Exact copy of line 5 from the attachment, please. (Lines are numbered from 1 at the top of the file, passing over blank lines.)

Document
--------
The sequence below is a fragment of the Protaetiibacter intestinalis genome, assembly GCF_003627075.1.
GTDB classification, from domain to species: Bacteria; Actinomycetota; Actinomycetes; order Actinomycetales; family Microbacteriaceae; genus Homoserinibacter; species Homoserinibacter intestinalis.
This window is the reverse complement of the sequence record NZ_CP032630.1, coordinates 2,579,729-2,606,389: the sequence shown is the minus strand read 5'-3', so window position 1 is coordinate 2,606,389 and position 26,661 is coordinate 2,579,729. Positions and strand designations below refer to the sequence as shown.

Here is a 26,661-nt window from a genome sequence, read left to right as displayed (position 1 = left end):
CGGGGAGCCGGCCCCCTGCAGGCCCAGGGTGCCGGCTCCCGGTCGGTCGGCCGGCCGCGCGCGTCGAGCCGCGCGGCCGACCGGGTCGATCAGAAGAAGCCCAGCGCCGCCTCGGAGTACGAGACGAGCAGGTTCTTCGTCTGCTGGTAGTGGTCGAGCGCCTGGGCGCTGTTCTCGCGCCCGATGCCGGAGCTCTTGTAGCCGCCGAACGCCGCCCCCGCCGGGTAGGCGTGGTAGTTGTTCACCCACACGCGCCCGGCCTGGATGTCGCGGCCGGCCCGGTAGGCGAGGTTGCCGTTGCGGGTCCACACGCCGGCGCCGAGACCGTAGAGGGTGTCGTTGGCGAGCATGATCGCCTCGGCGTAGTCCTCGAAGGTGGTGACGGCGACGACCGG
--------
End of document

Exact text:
CGGGGAGCCGGCCCCCTGCAGGCCCAGGGTGCCGGCTCCCGGTCGGTCGGCCGGCCGCGCGCGTCGAGCCGCGCGGCCGACCGGGTCGATCAGAAGAAGCCCAGCGCCGCCTCGGAGTACGAGACGAGCAGGTTCTTCGTCTGCTGGTAGTGGTCGAGCGCCTGGGCGCTGTTCTCGCGCCCGATGCCGGAGCTCTTGTAGCCGCCGAACGCCGCCCCCGCCGGGTAGGCGTGGTAGTTGTTCACCCACACGCGCCCGGCCTGGATGTCGCGGCCGGCCCGGTAGGCGAGGTTGCCGTTGCGGGTCCACACGCCGGCGCCGAGACCGTAGAGGGTGTCGTTGGCGAGCATGATCGCCTCGGCGTAGTCCTCGAAGGTGGTGACGGCGACGACCGG